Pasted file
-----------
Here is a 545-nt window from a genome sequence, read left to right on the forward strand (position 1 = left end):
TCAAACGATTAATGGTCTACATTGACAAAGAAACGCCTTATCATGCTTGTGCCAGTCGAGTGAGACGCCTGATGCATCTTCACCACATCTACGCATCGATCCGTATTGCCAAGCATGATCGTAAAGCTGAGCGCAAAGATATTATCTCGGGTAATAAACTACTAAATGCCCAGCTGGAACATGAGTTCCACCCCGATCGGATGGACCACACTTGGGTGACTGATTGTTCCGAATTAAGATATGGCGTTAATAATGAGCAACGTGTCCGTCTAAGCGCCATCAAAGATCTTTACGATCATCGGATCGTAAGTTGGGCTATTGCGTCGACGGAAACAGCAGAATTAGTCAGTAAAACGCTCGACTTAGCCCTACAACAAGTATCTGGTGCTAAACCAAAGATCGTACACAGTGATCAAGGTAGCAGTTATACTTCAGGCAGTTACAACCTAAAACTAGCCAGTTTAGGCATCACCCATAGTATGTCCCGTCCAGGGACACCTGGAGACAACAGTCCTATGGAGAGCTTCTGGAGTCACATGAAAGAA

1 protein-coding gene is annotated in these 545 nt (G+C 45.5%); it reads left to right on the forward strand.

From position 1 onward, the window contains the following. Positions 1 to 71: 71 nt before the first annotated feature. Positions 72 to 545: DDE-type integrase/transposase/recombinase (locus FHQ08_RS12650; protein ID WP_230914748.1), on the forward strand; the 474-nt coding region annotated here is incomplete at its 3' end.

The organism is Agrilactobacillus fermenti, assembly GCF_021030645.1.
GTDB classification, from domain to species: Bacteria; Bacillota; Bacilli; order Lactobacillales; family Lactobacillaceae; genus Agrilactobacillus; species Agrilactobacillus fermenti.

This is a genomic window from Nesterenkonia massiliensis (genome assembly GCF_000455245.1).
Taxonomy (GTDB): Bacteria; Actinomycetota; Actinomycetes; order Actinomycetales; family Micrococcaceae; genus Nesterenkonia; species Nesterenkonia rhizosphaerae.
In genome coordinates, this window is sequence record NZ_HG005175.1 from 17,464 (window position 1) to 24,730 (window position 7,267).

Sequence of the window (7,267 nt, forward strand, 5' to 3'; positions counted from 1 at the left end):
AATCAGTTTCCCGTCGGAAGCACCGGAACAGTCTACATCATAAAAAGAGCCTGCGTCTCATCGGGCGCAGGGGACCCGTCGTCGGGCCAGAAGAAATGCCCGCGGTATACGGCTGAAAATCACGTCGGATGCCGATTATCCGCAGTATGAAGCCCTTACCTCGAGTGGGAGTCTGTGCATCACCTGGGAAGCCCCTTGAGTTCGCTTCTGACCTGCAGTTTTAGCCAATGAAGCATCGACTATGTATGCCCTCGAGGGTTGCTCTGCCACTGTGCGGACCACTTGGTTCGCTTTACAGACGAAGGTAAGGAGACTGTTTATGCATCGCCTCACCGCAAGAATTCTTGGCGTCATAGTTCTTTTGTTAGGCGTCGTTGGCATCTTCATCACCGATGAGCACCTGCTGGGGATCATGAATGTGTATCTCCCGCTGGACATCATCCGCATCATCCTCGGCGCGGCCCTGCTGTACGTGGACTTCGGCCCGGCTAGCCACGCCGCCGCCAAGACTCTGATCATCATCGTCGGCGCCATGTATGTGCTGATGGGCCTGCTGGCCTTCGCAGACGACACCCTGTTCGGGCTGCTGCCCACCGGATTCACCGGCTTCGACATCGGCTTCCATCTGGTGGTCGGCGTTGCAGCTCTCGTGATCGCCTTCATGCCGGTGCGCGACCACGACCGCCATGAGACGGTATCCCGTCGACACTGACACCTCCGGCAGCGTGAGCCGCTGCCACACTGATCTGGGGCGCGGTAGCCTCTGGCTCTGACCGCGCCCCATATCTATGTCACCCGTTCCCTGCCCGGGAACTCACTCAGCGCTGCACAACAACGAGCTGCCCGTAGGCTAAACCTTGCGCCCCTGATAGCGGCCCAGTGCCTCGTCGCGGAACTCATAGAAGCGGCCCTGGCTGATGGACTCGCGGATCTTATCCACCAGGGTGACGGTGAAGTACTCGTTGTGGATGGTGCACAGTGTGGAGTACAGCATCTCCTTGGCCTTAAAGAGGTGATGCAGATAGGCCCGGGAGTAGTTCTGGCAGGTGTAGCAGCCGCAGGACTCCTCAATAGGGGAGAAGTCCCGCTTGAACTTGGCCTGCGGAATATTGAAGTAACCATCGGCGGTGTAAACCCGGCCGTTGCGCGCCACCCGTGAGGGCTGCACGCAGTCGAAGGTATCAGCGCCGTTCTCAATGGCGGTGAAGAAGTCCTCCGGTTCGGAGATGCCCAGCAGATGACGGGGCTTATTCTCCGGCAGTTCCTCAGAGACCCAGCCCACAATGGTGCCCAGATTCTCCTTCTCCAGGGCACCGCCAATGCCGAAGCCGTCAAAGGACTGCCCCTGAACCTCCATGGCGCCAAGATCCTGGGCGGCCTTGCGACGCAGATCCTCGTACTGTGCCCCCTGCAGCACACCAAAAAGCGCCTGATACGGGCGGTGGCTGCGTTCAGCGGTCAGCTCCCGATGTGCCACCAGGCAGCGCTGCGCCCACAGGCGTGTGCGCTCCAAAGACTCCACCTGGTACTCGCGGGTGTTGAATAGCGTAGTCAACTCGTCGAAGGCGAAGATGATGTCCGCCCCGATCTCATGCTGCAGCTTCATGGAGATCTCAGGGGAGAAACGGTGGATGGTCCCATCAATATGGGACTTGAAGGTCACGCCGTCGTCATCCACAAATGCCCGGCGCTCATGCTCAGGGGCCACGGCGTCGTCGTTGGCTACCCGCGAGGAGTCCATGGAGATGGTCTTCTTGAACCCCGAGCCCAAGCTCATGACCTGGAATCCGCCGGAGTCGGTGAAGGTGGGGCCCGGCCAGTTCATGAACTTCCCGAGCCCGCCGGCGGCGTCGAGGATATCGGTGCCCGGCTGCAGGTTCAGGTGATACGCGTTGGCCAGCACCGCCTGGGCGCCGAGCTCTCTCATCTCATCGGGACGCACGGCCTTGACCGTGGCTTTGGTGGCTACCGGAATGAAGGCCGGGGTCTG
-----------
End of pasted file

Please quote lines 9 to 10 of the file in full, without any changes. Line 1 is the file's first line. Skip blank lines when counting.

In genome coordinates, this window is sequence record NZ_HG005175.1 from 17,464 (window position 1) to 24,730 (window position 7,267).

Sequence of the window (7,267 nt, forward strand, 5' to 3'; positions counted from 1 at the left end):